• 50% left split, with stacked right-hand quadrants. Perhaps you want to watch some Netflix, work on your project, and keep an eye on your chats?
    • Split into four quadrants; crypto traders most likely use this, stock market investors, and the Architect from The Matrix.
    • A 25/50/25 split. We’re not sure what this one is for, but someone out there will use it.

    You can easily mix and match the different elements by clicking which percentage split you want in each window. Simply highlight any of the separate window split examples and select them.

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    Bringing Back Aero Shake

    Aero Shake is a Windows Snap feature that isn’t on by default in Windows 11. It works to split the screen in Windows 11 by minimizing all windows besides the one you’re currently moving by its title bar. Just “shake” the windows left and right to make everything else minimize.

    It’s a neat trick, but some users found it too easy to accidentally trigger Aero Shake, which led to some mild annoyance. If you’re a fan, turning it back on in Windows 11 is easy:

    1. Open the Start Menu.
    2. Type Snap Settings and select the option when it appears.
    3. Switch the Title bar windows shake option toggle to On.
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    One drawback is that you can’t just bring all the minimized windows back with an additional shake. You can get a similar effect to Aero Shake by using the shortcut Win + D. This will minimize all windows to the taskbar, and then you can click on the window you want to use. While this has an additional step to reach the same result, you’re much less likely to press Win + D than trigger Aero shake.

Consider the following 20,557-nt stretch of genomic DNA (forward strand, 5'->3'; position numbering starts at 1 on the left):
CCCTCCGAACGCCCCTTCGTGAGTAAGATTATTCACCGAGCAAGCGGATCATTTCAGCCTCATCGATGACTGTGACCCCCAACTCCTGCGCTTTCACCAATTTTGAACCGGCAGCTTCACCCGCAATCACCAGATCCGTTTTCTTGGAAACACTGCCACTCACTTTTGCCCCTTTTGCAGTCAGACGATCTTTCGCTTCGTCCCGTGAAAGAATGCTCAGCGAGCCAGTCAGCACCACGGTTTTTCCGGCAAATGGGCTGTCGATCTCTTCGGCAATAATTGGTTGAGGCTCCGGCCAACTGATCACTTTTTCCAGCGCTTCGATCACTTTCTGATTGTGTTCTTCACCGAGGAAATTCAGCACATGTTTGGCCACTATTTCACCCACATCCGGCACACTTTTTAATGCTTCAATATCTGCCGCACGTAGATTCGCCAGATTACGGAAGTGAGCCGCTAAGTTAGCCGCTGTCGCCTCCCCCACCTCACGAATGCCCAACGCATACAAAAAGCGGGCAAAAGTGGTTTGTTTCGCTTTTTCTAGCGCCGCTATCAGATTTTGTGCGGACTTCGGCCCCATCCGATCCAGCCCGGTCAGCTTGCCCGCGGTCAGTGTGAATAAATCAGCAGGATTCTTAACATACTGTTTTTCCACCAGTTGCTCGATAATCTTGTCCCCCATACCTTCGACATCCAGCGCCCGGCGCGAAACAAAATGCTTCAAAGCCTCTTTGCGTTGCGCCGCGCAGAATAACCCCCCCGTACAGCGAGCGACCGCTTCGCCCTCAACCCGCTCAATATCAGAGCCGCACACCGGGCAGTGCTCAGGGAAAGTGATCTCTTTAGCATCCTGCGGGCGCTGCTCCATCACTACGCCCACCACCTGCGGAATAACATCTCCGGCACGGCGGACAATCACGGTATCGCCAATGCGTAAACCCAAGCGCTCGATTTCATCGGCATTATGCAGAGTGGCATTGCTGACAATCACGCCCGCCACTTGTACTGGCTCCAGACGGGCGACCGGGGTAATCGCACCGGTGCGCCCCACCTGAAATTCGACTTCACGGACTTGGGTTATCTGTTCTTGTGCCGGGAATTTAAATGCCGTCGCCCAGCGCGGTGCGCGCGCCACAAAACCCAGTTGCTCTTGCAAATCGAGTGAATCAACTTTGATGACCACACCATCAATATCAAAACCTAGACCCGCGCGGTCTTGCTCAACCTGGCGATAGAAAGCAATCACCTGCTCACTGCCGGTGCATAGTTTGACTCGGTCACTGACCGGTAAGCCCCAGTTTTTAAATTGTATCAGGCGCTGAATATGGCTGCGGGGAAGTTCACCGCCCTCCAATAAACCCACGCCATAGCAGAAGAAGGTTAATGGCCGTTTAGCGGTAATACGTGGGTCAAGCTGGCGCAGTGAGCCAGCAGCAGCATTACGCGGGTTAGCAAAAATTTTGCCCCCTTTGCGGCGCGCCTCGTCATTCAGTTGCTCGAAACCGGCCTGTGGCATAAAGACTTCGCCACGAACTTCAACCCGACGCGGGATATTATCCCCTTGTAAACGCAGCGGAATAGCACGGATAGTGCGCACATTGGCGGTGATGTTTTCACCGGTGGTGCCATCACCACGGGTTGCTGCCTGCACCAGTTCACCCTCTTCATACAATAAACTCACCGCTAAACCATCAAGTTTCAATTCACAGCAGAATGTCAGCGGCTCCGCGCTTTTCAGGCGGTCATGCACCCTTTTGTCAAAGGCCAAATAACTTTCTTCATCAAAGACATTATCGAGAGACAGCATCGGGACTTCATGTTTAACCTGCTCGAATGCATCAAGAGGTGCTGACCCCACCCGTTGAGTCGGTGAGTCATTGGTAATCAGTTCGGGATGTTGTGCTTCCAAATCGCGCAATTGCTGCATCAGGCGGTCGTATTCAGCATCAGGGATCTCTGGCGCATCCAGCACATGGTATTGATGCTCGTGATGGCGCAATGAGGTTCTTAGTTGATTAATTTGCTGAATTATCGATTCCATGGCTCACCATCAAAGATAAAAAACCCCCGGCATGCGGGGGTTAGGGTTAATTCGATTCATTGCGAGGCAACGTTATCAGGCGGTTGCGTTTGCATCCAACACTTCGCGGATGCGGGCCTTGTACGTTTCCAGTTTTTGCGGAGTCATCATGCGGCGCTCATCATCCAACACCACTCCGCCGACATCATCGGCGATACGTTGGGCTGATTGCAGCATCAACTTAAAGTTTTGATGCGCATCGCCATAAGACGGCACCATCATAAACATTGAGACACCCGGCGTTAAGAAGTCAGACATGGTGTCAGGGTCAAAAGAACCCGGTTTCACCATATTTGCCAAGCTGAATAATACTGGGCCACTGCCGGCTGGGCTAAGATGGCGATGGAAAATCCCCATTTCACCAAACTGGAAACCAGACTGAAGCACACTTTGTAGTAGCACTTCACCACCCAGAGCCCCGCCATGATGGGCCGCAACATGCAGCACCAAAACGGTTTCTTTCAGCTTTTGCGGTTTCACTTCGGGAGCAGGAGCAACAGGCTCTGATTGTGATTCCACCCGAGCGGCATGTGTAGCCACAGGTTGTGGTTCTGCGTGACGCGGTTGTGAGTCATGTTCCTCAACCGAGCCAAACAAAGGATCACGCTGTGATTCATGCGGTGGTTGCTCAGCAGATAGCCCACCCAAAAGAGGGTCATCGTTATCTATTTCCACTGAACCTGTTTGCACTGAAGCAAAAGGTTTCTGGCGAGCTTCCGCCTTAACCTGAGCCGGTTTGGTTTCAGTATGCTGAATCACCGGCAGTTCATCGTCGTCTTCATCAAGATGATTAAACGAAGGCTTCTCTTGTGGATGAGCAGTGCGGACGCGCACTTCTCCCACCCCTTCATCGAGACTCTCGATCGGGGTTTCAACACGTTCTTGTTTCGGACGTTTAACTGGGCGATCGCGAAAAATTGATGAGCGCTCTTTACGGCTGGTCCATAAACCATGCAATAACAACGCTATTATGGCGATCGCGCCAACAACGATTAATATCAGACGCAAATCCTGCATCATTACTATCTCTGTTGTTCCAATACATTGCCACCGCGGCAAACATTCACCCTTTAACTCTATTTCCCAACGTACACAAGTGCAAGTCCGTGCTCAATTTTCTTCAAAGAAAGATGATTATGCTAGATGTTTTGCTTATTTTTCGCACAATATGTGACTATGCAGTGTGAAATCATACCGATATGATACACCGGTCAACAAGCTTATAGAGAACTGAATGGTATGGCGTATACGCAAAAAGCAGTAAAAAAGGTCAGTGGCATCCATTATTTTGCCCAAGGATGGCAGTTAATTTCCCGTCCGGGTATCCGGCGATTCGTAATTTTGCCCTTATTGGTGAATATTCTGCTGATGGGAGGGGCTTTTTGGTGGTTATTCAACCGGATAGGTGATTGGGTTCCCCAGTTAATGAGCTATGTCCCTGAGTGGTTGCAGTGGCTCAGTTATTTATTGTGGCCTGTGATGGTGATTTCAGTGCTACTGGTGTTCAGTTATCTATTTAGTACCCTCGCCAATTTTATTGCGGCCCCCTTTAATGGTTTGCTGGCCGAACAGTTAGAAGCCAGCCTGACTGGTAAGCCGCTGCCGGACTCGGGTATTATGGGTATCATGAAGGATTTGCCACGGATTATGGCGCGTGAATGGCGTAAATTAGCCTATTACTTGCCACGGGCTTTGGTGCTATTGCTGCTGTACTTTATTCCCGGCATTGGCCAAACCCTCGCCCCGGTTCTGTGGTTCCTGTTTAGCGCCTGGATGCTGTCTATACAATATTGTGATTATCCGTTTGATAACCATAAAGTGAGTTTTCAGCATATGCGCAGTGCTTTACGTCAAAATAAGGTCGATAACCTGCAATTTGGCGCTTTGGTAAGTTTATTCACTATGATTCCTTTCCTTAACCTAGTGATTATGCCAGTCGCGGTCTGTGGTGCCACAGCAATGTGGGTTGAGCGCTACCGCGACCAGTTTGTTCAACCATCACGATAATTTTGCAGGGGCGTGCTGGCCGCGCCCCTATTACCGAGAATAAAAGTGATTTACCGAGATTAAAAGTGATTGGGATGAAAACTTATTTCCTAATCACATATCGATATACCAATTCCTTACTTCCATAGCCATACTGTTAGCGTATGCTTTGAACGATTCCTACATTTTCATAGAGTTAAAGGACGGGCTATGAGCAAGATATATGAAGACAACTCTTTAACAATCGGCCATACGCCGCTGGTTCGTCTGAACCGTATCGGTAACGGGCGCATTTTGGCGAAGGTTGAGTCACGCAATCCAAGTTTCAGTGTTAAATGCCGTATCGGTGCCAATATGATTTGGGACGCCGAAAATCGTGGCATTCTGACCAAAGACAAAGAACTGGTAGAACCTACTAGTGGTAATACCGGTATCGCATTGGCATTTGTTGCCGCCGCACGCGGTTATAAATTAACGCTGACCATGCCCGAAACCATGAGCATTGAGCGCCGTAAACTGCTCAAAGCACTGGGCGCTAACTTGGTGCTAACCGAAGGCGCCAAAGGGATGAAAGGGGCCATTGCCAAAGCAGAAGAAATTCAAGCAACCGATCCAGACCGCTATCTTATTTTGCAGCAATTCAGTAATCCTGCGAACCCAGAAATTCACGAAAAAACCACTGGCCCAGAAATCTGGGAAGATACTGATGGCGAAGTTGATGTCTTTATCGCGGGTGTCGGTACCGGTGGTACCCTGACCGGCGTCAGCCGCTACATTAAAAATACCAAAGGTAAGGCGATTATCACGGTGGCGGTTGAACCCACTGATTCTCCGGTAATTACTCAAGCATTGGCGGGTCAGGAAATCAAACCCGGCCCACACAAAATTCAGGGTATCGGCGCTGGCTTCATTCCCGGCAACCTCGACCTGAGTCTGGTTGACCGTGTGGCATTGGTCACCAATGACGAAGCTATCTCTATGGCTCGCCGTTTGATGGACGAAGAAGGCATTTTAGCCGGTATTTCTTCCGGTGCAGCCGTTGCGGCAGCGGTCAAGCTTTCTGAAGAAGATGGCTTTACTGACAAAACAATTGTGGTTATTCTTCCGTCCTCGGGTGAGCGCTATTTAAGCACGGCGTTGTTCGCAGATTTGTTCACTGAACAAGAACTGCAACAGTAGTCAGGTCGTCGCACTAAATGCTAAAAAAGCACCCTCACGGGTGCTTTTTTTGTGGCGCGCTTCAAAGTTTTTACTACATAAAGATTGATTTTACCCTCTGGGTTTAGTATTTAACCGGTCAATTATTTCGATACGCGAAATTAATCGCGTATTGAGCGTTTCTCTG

Using Snapped Groups

    Using the Snap feature to split your screen in Windows 11 is intuitive, but there’s an additional feature that can make it even better for your productivity.

    Windows 11 groups snapped windows with their friends. So if you’ve, for example, snapped two sets of windows into 50/50 arrangements, you can switch between them as linked groups instead of clicking on each video individually. This makes it easy to change between different arrangements.

    For example, if you’ve set up the four-quadrant arrangement to monitor four different market indicators, you can switch between that and a 50/50 productivity app group with a single click.